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Valverde trade now favoring D-backs

Valverde trade now favoring D-backs

TUCSON, Ariz. -- When it comes to evaluating trades, first impressions can often be misleading.

Take for instance the D-backs-Astros trade in December 2007.

The deal sent closer Jose Valverde to Houston in exchange for right-handers Chad Qualls and Juan Gutierrez and infielder Chris Burke.

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The deal was somewhat controversial with D-backs fans, as Valverde was coming off a season in which he saved 47 games for the National League West champs.

It didn't help that in 2008, Valverde saved 44 games for the Astros while Burke hit just .194 and Gutierrez struggled in Triple-A, going 5-11 with a 6.09 ERA. Meanwhile Brandon Lyon had his share of struggles as Arizona's closer.

The only positive at that time for the D-backs was that Qualls performed well in a setup role with a 2.81 ERA and compiled nine saves in taking over for Lyon down the stretch.

"I never felt like I had any added pressure on me," Qualls said. "I just wanted to come in here and prove to everybody in the organization that I could pitch late in games and make everyone in the organization proud that they traded for me."

Based on the 2008 season, the trade seemed to overwhelmingly favor the Astros.

That perception began to change in 2009.

For one thing, injuries limited Valverde to 52 games, while Qualls pitched well as Arizona's closer, but more importantly, Gutierrez rebounded to become a force out of the bullpen.

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In 65 games last year Gutierrez had a 4.06 ERA and he saved nine games, seven of which came while filling in for Qualls, who was injured at the end of August.

Valverde left Houston via free agency during the offseason, while the D-backs will have Qualls closing for them this year with Gutierrez in a setup role.

Suddenly a trade that may have looked lopsided one way has flipped.

"Jose pitched great for Houston," D-backs GM Josh Byrnes said. "Obviously, we knew we were trading two years of Jose for three years of Qualls and two additional players. A lot of our deals factor that in, how many years and at what cost. As we sit here today, two of our key relievers came in that trade and I think it achieved what it was supposed to for both sides."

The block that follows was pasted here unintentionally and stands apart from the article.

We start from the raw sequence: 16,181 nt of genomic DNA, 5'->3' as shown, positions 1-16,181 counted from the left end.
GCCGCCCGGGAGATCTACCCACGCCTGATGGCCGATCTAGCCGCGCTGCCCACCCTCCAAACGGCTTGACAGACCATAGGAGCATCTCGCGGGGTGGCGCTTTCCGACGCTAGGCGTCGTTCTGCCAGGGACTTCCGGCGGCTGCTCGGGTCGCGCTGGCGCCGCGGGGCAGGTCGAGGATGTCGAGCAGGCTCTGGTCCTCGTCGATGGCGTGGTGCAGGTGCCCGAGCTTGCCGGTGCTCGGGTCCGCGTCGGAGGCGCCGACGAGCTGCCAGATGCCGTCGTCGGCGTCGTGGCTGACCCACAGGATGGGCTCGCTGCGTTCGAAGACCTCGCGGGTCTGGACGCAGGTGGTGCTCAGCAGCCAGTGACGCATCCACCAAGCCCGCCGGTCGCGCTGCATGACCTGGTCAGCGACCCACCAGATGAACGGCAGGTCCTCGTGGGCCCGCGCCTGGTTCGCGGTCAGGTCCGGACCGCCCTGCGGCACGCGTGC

It is amazing how close some of the numbers are for Valverde and Qualls since the deal was made. The two are nearly identical in each of the major categories and they've both converted 86 percent of their save chances.

"I keep my eye on Houston just because I played there," Qualls said. "And I knew that he had a couple of great years there. I didn't know the numbers were so eerily similar. It's pretty crazy."

Valverde hands down holds the edge in saves, 69-31, but Qualls did not become the D-backs closer until September of 2008.

Money and years of control an organization has over a player are important factors in evaluating almost any deal in baseball, and in this regard the D-backs without question came on top.

Valverde, who signed a two-year, $14 million deal with the Tigers during the offseason, made $12.7 million combined in 2008 and 2009. Meanwhile, Qualls, Gutierrez and Burke earned a combined $4.25 million over the same period.

Qualls is due to receive $4.19 million this year while Gutierrez, who is not eligible for salary-arbitration, will make just over the $400,000 league minimum salary.

While Qualls is eligible for free agency at the end of this season, Gutierrez cannot become a free agent until the 2014 season. If the D-backs lose Qualls at the end of the year and hang on to Gutierrez until he becomes a free agent, they will have gotten nine years worth of the pair while the Astros got two from Valverde.

"Trades are interesting because the most notable guys are easy to compare," D-backs manager A.J. Hinch said. "Then there's always those stragglers at the end of deals -- the player to be named later, the Minor League guy that doesn't get as much attention. In the scouting world and in the front office, people who have seen the players, it's easy to get excited when we got Gutierrez and, obviously, Qualls. You have to give up something and the goal is to get something in return.

"I don't know about the perception of trades. It's not my job to really worry about it. But the test of time is always the evaluation of the trade. The way Gutierrez has been, it turned out to be a nice deal for us."

First impressions may be hard to change, but they can also be misleading.

Steve Gilbert is a reporter for MLB.com. This story was not subject to the approval of Major League Baseball or its clubs.

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